Authored by Nicolas Fournier and Hanna Paulomäki, this post ran on Oceana Europe’s blog earlier this month.
In 2008, EU Member States took an ambitious decision to safeguard and restore the state of European seas by 2020. After years of negotiations, the Marine Strategy Framework Directive was adopted, which aimed at making sure all human activities that impact the quality of our marine environment are addressed. Today, five years since implementation, and with six more years to go, the goal seems more of a challenge to reach.
Two weeks ago, the EU Commission published its first evaluation of progress, revealing an overall gloomy picture of the state of our seas, and worse, a general lack of ambition from our governments. As European Environment Commissioner Janez Poto?nik summarized: “The message is clear: Europe’s seas and oceans are not in good shape.”
Most notable was the poor performance of the northern European countries around the Baltic Sea. This was due to the lack of coordination between the neighboring countries when defining the goal for 2020. Simply put, they couldn’t agree on common indicators to evaluate what a healthy sea should look like: How much fish there should be? What is tolerable level of harmful substances or underwater noise? How contaminated can seafood be? Which species need protection, and how to go about it?
They also couldn’t manage to put together a coherent plan integrating different activities, such as water, agriculture or nature conservation.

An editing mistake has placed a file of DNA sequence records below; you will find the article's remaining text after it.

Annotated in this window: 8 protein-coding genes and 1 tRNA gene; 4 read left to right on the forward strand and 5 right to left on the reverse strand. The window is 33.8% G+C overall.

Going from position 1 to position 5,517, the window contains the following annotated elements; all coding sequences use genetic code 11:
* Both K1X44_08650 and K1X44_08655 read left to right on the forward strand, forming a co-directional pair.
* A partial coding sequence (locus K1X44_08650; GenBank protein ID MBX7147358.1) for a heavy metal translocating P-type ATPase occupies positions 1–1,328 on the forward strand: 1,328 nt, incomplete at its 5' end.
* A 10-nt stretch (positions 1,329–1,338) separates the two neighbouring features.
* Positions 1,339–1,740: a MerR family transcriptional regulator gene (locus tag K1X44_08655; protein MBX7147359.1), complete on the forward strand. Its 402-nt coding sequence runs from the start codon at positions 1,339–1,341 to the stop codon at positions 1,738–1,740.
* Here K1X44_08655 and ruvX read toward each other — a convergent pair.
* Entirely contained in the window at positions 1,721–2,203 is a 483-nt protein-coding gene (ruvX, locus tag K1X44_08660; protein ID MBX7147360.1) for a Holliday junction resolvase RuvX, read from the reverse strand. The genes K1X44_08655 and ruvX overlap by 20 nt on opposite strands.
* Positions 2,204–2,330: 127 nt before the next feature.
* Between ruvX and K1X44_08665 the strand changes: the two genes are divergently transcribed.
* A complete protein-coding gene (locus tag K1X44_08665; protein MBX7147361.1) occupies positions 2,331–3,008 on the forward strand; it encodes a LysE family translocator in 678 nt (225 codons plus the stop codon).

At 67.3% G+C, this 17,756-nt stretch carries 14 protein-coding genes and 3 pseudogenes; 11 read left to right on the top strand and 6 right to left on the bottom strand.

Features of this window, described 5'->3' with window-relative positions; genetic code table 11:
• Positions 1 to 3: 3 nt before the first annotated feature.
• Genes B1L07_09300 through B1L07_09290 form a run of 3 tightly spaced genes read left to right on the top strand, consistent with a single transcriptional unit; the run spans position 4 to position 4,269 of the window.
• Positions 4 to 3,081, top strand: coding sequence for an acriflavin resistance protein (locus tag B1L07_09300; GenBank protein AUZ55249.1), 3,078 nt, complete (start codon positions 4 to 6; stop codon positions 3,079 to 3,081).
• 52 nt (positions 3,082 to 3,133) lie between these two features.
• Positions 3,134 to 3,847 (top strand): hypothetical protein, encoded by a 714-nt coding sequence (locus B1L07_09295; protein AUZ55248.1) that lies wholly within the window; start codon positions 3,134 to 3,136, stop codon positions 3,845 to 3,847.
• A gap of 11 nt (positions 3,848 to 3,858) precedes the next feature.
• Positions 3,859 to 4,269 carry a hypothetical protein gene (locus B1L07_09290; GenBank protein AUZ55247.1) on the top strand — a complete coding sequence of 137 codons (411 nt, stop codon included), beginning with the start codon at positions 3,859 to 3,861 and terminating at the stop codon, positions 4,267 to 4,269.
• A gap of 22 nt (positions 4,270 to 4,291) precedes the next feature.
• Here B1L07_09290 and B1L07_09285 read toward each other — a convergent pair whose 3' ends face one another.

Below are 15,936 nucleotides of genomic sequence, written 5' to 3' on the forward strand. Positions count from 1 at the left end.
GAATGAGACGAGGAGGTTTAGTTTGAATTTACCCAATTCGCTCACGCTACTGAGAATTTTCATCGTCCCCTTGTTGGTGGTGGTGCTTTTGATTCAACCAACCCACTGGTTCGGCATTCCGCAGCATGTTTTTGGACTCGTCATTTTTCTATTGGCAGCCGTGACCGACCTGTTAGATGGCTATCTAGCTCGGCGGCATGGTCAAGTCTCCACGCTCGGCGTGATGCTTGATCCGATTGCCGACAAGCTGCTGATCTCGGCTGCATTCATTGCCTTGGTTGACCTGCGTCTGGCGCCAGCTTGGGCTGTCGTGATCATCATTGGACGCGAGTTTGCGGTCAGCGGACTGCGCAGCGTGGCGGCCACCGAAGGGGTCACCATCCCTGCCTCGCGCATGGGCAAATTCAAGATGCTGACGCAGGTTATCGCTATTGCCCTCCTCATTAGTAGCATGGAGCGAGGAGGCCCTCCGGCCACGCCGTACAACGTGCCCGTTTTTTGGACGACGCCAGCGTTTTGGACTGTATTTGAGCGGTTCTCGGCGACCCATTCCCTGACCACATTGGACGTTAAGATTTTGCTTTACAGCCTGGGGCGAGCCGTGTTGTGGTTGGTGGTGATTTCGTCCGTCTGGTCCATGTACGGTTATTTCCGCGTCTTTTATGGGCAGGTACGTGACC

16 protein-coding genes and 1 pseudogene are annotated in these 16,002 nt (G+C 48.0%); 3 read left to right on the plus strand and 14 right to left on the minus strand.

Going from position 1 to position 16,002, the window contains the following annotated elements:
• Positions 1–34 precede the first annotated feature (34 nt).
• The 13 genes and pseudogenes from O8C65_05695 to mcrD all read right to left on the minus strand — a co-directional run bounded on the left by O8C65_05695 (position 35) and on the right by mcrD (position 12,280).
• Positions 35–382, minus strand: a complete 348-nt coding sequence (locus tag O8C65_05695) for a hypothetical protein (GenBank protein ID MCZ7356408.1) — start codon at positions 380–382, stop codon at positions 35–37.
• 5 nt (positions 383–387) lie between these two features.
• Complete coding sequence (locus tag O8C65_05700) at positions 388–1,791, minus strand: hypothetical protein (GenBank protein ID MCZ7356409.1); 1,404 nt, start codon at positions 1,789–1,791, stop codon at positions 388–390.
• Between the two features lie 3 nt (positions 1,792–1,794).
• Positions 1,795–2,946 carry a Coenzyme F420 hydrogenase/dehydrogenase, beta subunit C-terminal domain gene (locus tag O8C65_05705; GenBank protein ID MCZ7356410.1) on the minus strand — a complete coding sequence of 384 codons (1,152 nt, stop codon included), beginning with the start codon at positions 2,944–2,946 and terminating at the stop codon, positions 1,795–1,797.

The most worrying issue at this point is that the past five years were meant to lay the foundation for concrete measures that will be adopted over the next six years. The lack of ambition we’ve seen so far has thus seriously undermined the entire aim of the MSFD.
But, this dismal half-time report is a necessary wake-up call, and the good news is that there is no need to reinvent the wheel; the tools already exist to move in the right direction. Just last week the Baltic Sea countries celebrated 40 years of successful cooperation in the region under the HELCOM umbrella. This partnership produced several very useful tools for countries aiming to contribute to the implementation of marine directive.
Unfortunately, the leadership of these countries is reluctant to use the very same tools they developed and agreed to use so long ago. It’s as though Baltic Sea states are in a dysfunctional marriage: after 40 years together they’ve stopped talking to one another, and when it comes to making things work, they’d rather do it alone than together.
Unfortunately, these shortcomings and delays are not isolated to the Baltic: we are seeing Atlantic and Mediterranean countries drag their feet as well.
You can read more at the European Environment Agency.